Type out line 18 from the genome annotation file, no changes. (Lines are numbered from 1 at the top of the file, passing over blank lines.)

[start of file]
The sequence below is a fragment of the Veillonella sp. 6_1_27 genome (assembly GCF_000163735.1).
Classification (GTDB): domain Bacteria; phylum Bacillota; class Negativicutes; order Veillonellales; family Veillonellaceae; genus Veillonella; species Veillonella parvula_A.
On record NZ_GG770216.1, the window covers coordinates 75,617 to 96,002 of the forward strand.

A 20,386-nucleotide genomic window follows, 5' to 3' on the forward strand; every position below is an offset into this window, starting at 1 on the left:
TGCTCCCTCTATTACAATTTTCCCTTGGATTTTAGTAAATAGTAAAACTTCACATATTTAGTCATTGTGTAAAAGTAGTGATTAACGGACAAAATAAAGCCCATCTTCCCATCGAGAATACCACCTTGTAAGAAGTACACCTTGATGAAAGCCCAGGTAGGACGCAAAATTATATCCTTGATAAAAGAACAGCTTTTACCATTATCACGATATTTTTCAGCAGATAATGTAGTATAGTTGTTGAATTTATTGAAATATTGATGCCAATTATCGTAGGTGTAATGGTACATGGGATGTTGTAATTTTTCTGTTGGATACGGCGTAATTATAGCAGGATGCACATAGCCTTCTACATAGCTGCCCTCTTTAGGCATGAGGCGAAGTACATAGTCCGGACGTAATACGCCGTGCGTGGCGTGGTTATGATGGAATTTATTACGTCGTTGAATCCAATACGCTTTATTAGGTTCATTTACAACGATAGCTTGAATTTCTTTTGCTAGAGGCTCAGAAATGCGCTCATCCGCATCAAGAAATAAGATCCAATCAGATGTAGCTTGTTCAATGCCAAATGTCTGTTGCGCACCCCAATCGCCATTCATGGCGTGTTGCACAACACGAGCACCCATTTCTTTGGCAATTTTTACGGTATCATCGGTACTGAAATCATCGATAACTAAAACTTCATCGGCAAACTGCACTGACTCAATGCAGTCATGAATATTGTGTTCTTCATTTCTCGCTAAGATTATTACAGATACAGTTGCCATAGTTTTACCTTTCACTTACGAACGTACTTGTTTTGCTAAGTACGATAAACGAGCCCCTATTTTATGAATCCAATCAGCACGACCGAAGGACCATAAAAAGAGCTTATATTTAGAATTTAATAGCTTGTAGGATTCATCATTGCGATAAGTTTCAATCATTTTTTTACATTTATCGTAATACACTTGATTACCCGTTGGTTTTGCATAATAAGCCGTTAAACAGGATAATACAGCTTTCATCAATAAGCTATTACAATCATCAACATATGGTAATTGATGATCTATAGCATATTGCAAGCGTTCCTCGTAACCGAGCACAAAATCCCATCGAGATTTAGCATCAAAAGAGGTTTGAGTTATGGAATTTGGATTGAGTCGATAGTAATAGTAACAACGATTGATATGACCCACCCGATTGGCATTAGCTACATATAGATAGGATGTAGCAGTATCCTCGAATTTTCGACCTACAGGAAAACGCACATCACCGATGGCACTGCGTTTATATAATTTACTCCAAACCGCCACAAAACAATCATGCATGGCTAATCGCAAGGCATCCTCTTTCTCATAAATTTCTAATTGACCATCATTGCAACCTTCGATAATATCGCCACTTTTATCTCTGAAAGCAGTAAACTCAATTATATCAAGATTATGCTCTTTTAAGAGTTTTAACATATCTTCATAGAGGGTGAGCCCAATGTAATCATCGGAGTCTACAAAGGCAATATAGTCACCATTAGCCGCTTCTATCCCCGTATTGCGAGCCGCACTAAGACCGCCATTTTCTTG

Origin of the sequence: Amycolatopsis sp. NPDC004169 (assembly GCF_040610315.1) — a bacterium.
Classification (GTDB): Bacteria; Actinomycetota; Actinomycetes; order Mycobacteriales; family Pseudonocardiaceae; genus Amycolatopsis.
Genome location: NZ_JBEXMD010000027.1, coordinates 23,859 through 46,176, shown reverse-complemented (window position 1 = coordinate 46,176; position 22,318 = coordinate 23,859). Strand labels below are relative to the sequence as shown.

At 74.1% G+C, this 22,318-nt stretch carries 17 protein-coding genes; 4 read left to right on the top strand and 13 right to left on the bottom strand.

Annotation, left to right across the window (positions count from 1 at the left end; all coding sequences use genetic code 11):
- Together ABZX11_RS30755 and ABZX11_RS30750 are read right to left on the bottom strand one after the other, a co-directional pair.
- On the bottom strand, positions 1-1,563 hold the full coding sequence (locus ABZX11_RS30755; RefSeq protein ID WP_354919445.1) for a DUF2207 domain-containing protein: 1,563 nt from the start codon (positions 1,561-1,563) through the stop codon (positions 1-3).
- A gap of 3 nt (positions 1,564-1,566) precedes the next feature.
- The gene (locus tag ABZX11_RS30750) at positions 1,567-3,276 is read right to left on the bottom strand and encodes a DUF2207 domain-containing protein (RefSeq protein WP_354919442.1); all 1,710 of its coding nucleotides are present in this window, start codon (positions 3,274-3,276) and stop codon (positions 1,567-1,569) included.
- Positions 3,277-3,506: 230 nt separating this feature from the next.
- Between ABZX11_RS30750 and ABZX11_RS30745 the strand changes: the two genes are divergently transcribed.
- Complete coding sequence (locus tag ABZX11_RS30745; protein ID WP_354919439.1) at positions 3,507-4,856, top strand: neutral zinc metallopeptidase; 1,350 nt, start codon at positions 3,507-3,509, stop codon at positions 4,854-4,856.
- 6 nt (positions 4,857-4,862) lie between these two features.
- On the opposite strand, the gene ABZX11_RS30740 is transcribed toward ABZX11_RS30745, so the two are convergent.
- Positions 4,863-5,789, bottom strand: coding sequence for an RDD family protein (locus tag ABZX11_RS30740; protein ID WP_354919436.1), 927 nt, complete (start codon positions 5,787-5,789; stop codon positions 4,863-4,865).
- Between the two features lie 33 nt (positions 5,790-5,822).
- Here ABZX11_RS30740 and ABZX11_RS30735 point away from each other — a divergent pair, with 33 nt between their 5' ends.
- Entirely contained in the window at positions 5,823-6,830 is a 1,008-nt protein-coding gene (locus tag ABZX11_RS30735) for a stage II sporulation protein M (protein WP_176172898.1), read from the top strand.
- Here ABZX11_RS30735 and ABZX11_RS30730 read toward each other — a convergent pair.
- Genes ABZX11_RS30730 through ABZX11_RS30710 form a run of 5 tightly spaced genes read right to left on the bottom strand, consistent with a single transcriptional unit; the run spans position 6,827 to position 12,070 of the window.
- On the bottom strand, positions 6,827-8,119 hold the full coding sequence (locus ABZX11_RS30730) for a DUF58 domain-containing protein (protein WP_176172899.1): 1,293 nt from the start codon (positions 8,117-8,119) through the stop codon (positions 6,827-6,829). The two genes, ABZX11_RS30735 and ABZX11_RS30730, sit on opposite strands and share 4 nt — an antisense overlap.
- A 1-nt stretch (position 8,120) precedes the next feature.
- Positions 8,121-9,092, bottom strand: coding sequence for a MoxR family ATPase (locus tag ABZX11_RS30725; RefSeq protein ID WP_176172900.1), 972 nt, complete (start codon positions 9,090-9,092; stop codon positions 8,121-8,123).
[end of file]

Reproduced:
- 6 nt (positions 4,857-4,862) lie between these two features.